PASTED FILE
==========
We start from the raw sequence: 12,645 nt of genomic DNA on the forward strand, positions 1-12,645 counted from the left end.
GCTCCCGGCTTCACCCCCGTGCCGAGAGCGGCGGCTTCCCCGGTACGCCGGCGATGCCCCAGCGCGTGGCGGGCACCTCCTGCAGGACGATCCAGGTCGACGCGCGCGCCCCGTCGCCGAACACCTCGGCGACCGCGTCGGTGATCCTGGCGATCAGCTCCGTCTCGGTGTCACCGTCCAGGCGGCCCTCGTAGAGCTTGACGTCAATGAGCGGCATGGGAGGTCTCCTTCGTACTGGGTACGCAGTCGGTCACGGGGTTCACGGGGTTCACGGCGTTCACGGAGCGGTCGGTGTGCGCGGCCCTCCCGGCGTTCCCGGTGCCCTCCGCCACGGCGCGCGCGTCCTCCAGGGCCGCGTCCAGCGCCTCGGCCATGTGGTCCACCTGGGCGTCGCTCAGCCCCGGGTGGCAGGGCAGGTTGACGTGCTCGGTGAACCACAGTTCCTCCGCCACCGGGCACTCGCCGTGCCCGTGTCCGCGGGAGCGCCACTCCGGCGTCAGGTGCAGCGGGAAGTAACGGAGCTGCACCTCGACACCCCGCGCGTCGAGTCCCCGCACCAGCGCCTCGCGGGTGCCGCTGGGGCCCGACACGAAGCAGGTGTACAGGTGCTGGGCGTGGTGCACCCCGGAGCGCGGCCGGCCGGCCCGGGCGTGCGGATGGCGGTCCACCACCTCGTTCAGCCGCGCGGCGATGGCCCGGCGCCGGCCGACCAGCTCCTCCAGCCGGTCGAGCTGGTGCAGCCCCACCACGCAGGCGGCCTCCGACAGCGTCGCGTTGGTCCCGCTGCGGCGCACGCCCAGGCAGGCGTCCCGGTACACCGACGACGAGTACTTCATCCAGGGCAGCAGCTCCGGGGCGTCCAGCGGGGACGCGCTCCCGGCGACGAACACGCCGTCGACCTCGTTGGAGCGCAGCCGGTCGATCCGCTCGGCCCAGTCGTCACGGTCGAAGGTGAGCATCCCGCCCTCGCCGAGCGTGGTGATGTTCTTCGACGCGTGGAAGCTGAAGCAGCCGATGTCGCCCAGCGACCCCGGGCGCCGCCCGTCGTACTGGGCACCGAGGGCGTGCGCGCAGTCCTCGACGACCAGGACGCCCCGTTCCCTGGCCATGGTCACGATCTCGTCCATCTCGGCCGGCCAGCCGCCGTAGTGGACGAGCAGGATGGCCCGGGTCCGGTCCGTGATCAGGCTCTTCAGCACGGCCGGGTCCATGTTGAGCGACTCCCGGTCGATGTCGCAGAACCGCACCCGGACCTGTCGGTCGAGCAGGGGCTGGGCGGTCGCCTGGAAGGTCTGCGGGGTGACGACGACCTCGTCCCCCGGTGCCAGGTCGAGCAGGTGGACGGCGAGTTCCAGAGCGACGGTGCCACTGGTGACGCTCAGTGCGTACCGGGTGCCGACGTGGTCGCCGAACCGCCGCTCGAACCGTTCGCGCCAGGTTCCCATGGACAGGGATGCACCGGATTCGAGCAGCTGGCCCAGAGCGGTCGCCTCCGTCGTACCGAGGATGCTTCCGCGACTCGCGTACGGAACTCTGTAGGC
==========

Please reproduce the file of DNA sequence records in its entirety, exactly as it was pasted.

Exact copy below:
We start from the raw sequence: 12,645 nt of genomic DNA on the forward strand, positions 1-12,645 counted from the left end.
GCTCCCGGCTTCACCCCCGTGCCGAGAGCGGCGGCTTCCCCGGTACGCCGGCGATGCCCCAGCGCGTGGCGGGCACCTCCTGCAGGACGATCCAGGTCGACGCGCGCGCCCCGTCGCCGAACACCTCGGCGACCGCGTCGGTGATCCTGGCGATCAGCTCCGTCTCGGTGTCACCGTCCAGGCGGCCCTCGTAGAGCTTGACGTCAATGAGCGGCATGGGAGGTCTCCTTCGTACTGGGTACGCAGTCGGTCACGGGGTTCACGGGGTTCACGGCGTTCACGGAGCGGTCGGTGTGCGCGGCCCTCCCGGCGTTCCCGGTGCCCTCCGCCACGGCGCGCGCGTCCTCCAGGGCCGCGTCCAGCGCCTCGGCCATGTGGTCCACCTGGGCGTCGCTCAGCCCCGGGTGGCAGGGCAGGTTGACGTGCTCGGTGAACCACAGTTCCTCCGCCACCGGGCACTCGCCGTGCCCGTGTCCGCGGGAGCGCCACTCCGGCGTCAGGTGCAGCGGGAAGTAACGGAGCTGCACCTCGACACCCCGCGCGTCGAGTCCCCGCACCAGCGCCTCGCGGGTGCCGCTGGGGCCCGACACGAAGCAGGTGTACAGGTGCTGGGCGTGGTGCACCCCGGAGCGCGGCCGGCCGGCCCGGGCGTGCGGATGGCGGTCCACCACCTCGTTCAGCCGCGCGGCGATGGCCCGGCGCCGGCCGACCAGCTCCTCCAGCCGGTCGAGCTGGTGCAGCCCCACCACGCAGGCGGCCTCCGACAGCGTCGCGTTGGTCCCGCTGCGGCGCACGCCCAGGCAGGCGTCCCGGTACACCGACGACGAGTACTTCATCCAGGGCAGCAGCTCCGGGGCGTCCAGCGGGGACGCGCTCCCGGCGACGAACACGCCGTCGACCTCGTTGGAGCGCAGCCGGTCGATCCGCTCGGCCCAGTCGTCACGGTCGAAGGTGAGCATCCCGCCCTCGCCGAGCGTGGTGATGTTCTTCGACGCGTGGAAGCTGAAGCAGCCGATGTCGCCCAGCGACCCCGGGCGCCGCCCGTCGTACTGGGCACCGAGGGCGTGCGCGCAGTCCTCGACGACCAGGACGCCCCGTTCCCTGGCCATGGTCACGATCTCGTCCATCTCGGCCGGCCAGCCGCCGTAGTGGACGAGCAGGATGGCCCGGGTCCGGTCCGTGATCAGGCTCTTCAGCACGGCCGGGTCCATGTTGAGCGACTCCCGGTCGATGTCGCAGAACCGCACCCGGACCTGTCGGTCGAGCAGGGGCTGGGCGGTCGCCTGGAAGGTCTGCGGGGTGACGACGACCTCGTCCCCCGGTGCCAGGTCGAGCAGGTGGACGGCGAGTTCCAGAGCGACGGTGCCACTGGTGACGCTCAGTGCGTACCGGGTGCCGACGTGGTCGCCGAACCGCCGCTCGAACCGTTCGCGCCAGGTTCCCATGGACAGGGATGCACCGGATTCGAGCAGCTGGCCCAGAGCGGTCGCCTCCGTCGTACCGAGGATGCTTCCGCGACTCGCGTACGGAACTCTGTAGGC